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10. Geothermal technologies use the naturally occurring heat located in shallow ground, hot water and rock below the earth’s surface to generate electricity. Geothermal is considered a renewable source of energy because the earth’s core generates nearly unlimited heat.
9. The United States generates more electricity through geothermal energy than any other country in the world. The leading state -- California -- generates 79 percent of the nation’s geothermal electricity.
8. With current geothermal technologies, electricity can be generated only where three key conditions are met: heat, fluid and natural permeability at depth. Small underground pathways conduct fluids through the hot rocks, carrying energy in the form of heat through wells to Earth’s surface, driving turbines and generating electricity.
7. Breakthrough technology called Enhanced Geothermal Systems -- or EGS -- can generate electricity anywhere there is hot rock at depth, greatly expanding the potential for geothermal power in the United States.
6. EGS are man-made reservoirs created by drilling wells thousands of feet below the earth to access hot rock at the earth’s crust. Highly pressurized cold water is pumped through the wells to cause pre-existing fractures of the hot rock to open up, increasing permeability. This enables the water to flow through the cracked rock and pick up heat. The resulting hot water pumps back to the surface where it is depressurized to make steam, which spins a turbine to generate electricity. The water is then cooled and pumped through the wells again, repeating the same process and creating a closed-loop system. Check out this infographic to learn more about how EGS works.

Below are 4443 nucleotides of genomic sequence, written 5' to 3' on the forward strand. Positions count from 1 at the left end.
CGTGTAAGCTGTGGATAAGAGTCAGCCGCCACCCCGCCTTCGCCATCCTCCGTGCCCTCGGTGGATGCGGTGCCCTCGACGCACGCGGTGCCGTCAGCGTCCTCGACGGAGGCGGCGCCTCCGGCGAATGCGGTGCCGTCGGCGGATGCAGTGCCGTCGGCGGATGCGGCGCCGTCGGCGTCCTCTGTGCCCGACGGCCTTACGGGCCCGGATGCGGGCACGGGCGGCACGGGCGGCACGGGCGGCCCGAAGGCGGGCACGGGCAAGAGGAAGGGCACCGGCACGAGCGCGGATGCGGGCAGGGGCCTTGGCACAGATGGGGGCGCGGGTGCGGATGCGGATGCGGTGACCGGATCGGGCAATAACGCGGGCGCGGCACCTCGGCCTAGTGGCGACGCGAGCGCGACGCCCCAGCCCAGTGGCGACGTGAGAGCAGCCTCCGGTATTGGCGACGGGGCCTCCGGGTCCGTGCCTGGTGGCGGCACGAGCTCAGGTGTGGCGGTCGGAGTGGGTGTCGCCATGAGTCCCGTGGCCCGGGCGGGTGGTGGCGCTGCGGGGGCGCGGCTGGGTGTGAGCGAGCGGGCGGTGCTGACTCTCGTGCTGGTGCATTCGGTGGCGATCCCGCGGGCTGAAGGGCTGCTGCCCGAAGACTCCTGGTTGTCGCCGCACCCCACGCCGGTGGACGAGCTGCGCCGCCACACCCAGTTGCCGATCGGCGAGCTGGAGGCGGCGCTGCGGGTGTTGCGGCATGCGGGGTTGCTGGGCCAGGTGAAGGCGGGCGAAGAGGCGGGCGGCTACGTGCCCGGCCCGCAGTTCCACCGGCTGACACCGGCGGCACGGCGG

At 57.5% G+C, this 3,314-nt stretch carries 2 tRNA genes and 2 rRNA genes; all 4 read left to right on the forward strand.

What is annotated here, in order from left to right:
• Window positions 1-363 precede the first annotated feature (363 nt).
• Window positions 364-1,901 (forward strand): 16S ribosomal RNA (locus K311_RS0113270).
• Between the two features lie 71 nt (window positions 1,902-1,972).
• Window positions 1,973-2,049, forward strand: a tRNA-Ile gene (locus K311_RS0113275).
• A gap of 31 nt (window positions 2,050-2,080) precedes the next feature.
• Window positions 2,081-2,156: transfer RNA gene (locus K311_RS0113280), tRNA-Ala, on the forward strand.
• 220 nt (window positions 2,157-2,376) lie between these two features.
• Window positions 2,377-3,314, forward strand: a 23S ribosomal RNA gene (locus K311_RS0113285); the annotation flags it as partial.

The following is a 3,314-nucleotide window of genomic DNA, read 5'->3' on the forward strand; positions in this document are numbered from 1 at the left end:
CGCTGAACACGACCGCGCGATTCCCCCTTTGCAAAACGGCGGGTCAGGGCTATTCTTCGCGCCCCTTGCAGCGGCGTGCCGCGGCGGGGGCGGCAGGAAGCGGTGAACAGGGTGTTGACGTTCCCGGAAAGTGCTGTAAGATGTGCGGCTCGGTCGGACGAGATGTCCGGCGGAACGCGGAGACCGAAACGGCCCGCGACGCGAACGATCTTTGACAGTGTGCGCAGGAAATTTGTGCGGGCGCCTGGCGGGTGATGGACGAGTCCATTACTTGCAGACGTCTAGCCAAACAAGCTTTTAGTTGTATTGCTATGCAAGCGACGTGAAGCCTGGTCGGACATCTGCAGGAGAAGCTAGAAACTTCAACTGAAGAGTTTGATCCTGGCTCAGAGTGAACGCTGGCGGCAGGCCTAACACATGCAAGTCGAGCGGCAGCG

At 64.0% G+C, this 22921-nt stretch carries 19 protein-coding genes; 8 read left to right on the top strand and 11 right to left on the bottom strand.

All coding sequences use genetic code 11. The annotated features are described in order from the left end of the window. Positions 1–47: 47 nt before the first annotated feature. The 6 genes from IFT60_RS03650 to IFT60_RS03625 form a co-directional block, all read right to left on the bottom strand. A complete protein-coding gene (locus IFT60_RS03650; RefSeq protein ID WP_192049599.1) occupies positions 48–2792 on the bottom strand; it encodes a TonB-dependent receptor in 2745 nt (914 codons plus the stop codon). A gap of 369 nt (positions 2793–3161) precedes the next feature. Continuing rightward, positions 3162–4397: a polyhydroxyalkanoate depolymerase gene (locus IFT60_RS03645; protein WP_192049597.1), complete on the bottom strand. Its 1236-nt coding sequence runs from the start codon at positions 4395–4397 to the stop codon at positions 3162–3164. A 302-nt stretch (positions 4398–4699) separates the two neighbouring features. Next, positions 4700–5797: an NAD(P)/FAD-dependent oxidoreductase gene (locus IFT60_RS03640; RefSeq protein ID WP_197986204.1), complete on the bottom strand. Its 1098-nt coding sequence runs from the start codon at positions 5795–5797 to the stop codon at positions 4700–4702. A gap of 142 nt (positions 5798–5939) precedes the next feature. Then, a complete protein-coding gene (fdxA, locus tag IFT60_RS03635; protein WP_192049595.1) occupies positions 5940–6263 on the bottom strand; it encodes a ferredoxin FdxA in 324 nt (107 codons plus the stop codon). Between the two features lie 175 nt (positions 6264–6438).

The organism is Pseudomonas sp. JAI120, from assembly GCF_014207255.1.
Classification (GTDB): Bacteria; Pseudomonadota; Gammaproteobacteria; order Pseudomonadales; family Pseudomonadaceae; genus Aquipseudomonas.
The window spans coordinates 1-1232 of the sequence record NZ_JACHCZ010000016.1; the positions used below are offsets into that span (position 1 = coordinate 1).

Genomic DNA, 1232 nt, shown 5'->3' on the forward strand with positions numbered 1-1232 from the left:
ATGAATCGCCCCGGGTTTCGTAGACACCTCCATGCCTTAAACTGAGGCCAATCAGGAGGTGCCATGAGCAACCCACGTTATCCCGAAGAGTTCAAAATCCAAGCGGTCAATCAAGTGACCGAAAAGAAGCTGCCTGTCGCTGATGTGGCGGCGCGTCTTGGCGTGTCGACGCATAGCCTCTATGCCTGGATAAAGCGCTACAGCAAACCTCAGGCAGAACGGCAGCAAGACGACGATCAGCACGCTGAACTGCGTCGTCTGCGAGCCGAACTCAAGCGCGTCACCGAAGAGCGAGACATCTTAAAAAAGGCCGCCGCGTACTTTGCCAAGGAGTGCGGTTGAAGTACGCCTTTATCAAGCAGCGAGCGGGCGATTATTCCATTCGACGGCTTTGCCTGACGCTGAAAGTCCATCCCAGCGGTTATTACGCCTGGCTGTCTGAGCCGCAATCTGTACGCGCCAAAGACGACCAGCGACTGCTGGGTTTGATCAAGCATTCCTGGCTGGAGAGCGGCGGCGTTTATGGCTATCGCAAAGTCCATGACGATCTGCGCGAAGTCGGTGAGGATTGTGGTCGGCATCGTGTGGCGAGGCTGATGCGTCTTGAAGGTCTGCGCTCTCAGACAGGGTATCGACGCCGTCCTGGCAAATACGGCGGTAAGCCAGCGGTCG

5. The Energy Department supports research and development at five active EGS demonstration projects in Nevada, Idaho, Oregon and California.
4. The U.S. Geological Survey estimates that EGS could provide 100 gigawatts of geothermal resource capacity in the United States -- enough to power about 100 million homes.
3. EGS provides power around the clock and emits little to no greenhouse gases. The technology also allows for geothermal development outside of the western United States, where most hydrothermal resources are located.
2. The Energy Department’s future Frontier Observatory for Research in Geothermal Energy, called FORGE, will be the first-of-its-kind field laboratory that will enable scientists and researchers to develop, test and accelerate breakthroughs in EGS technologies.
1. When it is fully implemented in 2020, FORGE will also allow researchers to collect and disseminate data in real time and identify low-risk, replicable pathways to commercial EGS development.